Once upon a time, on a lovely Scottish summer’s day, I drove in a generally northern direction along the A828 road. Just south of the road signs that welcome you to Duror, I spotted a sign by the side of the road. For a variety of reasons, I decided it was worth breaking my journey to have a look at that which was signposted in a little more detail than a drive-by would allow.
A picture is worth a thousand words, so I will save time for both writer and reader by posting a photo.
Here is another quick selfie from the road-side.
My apologies for the general standard of my selfie game.
In surprisingly contemporaneous internet news, I was mentioned in a recent blog post by Peter Bevis (the gentleman behind Highland Titles), published on 5 July. More on that later, but it partly explains why this otherwise unexciting event has moved me to blogging.
Back to my visit though. I had a bit of time to kill (my only appointment for the rest of the day being with the evening ferry from Ullapool to Stornoway, if you’re interested in my holiday plans… what do you mean you aren’t?), so I wandered up the path to have a look at the Highland Titles Nature Reserve. You can find details and photos (taken on a nicer day than when I visited) on Highland Titles’ website here. (Incidentally, the URL there concludes with “visit-glencoe”, but I can confirm that the area is to the south of Duror, and indeed Glencoe.)
I took a couple of quick photos myself.
This all seems jolly nice. It is probably time to enlighten any new readers of this blog to my slightly strange and largely accidental relationship with Highland Titles, a company registered in the Channel Islands that sells “souvenir plots” of land (i.e. small portions of land, perhaps a square foot). That there is a relationship of sorts has been hinted at by linking to Peter Bevis’ blog above. It properly began over two years ago (as detailed on Storify and a related blog post) then spun out into an article (with Dr Jill Robbie of the University of Glasgow) in the Edinburgh Law Review (open access version and background available via this blog post). I then wrote a little bit more one year on, and received pretty much no reaction to that. Then Highland Titles served a DMCA notice (basically an intellectual property enforcement device) on the Storify website to take down my perfectly fair and valid collection of tweets from back in February 2015. I fought back, as detailed on this blog post. I am confident I could have counter-sued on the basis that the original notice was spurious, but I could not be bothered with the hassle of potential litigation overseas.
I am not going to comment at length on the various pros and cons of the practice of selling souvenir plots here (you can read some perspectives here), save to recognise that a quick glance at the white board and visitor book at the Highland Titles Nature Reserve let me see some of the places people visited from and it would be churlish of me not to recognise that these people could contribute to the local economy; albeit (as has been noted before) the whole Highland Titles model is predicated on focussing on a more remote community than an alternative (and less transient) local community of place. I also note in passing that Highland Titles sponsors a pipe band that is local to them, and as a veteran of local pipe bands I know how valuable such sponsorship can be.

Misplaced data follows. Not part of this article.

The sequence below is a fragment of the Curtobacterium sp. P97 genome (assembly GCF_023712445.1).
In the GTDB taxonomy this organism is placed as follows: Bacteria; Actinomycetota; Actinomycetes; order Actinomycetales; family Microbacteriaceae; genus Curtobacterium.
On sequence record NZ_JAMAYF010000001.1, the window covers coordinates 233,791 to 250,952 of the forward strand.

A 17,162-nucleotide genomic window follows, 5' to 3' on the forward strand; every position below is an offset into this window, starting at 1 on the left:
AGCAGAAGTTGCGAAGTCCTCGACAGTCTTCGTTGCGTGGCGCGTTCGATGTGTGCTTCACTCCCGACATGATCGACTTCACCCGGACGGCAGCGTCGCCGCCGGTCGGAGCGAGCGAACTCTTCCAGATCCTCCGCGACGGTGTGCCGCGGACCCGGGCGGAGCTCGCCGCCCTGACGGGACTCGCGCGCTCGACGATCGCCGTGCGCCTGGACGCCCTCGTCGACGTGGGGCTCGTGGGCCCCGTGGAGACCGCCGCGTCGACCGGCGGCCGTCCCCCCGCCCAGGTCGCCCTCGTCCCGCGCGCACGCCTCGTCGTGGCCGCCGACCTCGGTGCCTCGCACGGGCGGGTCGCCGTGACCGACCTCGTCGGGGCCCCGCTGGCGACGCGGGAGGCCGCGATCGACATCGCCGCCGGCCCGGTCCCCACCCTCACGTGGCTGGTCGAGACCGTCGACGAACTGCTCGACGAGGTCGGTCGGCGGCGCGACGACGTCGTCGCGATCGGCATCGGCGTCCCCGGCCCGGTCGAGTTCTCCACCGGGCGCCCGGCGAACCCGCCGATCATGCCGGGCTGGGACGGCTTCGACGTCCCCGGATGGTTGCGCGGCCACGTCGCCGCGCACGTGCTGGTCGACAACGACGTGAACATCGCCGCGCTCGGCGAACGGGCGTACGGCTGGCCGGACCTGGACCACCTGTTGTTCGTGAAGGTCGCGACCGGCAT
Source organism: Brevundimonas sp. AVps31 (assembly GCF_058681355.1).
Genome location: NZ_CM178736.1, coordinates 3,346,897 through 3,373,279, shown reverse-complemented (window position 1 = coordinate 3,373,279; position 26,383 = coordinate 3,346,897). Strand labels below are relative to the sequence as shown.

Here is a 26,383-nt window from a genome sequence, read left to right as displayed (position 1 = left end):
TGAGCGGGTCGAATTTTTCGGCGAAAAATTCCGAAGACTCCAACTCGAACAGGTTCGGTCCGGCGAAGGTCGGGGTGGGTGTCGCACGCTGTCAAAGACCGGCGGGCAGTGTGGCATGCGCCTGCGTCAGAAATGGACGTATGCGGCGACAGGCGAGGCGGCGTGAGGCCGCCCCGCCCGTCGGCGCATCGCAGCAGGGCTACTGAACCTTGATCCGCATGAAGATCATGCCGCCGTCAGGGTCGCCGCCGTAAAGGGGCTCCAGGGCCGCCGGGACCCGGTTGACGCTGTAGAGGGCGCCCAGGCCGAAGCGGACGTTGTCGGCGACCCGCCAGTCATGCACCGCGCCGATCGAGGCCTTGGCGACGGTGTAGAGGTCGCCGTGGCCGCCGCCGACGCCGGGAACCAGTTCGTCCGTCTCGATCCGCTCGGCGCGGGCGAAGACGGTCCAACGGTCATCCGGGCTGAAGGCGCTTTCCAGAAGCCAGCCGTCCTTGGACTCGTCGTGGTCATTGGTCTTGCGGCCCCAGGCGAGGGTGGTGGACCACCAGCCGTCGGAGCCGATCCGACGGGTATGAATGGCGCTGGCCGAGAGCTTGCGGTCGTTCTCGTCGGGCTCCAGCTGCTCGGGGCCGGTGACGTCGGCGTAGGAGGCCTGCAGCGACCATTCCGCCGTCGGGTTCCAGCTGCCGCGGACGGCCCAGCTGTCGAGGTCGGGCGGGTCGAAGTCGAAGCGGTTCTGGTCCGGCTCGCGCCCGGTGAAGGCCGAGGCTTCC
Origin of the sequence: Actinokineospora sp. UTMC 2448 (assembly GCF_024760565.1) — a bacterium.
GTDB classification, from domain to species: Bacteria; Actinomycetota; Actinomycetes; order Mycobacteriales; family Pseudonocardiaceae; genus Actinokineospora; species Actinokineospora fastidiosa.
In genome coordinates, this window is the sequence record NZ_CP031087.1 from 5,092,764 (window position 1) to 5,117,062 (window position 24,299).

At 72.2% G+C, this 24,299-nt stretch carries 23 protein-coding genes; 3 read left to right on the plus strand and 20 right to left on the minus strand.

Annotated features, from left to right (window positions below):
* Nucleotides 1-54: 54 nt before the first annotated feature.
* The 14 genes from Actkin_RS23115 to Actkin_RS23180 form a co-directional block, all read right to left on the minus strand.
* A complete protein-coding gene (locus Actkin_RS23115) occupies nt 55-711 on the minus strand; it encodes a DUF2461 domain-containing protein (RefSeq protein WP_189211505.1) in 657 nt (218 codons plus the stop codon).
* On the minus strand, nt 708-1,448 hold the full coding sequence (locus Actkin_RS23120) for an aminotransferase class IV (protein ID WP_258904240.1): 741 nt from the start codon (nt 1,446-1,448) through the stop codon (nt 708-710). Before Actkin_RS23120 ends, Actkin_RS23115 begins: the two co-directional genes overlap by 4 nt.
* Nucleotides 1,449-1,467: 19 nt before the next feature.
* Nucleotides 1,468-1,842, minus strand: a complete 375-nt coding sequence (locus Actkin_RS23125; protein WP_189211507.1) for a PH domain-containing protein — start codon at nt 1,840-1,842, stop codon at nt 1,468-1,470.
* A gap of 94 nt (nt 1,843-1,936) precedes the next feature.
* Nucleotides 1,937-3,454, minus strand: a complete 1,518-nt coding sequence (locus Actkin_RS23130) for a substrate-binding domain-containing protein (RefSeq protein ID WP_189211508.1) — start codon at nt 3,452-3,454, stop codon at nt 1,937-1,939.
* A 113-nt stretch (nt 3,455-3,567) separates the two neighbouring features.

As such, and despite my own backstory with Highland Titles, I acknowledge it is not all negative. Be that as it may, it is fair to say all of the kickback to the original Storify story (when my own reputation was called into question) and the subsequent incident with the DMCA notice have affected my views of Highland Titles somewhat. I refrained from commenting about this on the white board and visitor book on the site, although I did offer the following.
Which brings me back to the law. Peter Bevis makes reference to it again in his recent blog post.
There, he refers to the note by Jill and me. I invite anyone interested to read our article in full rather than the edited extracts. He also makes reference to a legal opinion from an advocate. (I note the identity of the “eminent Scots QC” is not given and that the extract is selective. The latter point makes it difficult to engage with fully. The former point is less important but I am personally and professionally interested in who gave the opinion.)
Finally, he concludes with an offer.
I gratefully accept this offer of “a free square foot”. I intend to use the related paperwork as a teaching aid. (For reference, I have already referred to the Storify story whilst teaching land law and the DMCA Notice incident when teaching aspects of intellectual property law.)
I am not sure if the offer is meant to be an offer to each of us individually or for us to share, but I would accept it either way (and, if it is the latter, let me know and I will arrange this with Jill).
You can send the paperwork for the plot to:
School of Law
University of Aberdeen
Then the next time I am in the area, perhaps I can visit the allocated “free square foot”. I probably will not embrace the laird life wholeheartedly though: even though Lord Macdonald Combe has a certain ring to it, I suspect past chatter makes my attendance at the Highland Titles annual Gathering unlikely.
I look forward to hearing from you, Peter.